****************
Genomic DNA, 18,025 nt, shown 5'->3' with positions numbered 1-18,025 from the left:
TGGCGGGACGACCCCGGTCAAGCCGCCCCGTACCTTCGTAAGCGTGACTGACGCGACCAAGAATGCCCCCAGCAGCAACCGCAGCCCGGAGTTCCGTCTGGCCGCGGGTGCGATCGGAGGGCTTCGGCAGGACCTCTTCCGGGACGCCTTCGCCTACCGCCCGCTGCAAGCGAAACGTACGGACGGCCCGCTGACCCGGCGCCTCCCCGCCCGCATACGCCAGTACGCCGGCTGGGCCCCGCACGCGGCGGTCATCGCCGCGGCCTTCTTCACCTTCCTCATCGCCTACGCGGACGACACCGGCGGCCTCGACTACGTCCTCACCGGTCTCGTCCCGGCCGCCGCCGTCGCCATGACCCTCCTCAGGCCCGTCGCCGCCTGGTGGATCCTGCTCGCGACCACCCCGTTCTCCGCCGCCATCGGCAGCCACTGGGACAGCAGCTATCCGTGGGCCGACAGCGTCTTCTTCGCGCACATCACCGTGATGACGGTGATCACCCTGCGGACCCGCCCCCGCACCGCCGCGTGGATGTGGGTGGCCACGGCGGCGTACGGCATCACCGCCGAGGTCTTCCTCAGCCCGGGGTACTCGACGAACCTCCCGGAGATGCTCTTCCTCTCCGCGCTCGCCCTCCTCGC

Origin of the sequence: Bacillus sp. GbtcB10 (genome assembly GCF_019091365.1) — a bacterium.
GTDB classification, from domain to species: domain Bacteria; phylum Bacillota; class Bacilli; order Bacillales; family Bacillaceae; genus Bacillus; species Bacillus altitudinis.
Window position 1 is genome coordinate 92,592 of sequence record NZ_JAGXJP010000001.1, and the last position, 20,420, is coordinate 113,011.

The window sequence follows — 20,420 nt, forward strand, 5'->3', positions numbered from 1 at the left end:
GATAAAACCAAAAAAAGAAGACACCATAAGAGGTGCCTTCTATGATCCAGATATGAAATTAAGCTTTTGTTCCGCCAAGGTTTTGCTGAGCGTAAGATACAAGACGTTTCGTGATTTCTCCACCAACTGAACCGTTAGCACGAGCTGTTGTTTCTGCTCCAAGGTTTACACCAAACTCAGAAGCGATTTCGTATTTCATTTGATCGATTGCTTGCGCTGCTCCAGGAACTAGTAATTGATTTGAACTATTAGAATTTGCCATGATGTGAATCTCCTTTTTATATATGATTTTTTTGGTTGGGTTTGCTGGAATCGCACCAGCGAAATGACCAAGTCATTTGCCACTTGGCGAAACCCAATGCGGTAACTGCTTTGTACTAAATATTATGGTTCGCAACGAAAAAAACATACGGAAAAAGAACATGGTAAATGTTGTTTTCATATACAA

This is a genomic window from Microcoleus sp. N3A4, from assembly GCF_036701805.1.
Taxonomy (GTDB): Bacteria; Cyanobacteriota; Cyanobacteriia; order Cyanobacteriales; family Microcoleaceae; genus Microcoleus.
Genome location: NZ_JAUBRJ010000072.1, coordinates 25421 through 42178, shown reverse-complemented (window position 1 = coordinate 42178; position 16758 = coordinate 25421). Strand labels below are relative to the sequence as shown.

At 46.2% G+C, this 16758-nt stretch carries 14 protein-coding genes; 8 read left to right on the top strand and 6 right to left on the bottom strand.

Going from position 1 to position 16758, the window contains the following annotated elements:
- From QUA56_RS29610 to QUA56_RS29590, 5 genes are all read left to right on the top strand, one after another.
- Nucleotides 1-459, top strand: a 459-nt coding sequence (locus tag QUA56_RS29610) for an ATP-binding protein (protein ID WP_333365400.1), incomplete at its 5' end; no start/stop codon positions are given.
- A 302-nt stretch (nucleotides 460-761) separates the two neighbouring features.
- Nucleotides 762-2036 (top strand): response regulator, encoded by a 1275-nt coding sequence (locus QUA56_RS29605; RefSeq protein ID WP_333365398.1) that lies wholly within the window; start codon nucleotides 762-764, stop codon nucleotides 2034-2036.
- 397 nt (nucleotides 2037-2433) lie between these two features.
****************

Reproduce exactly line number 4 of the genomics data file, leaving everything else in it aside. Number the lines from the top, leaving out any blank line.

GTDB classification, from domain to species: domain Bacteria; phylum Bacillota; class Bacilli; order Bacillales; family Bacillaceae; genus Bacillus; species Bacillus altitudinis.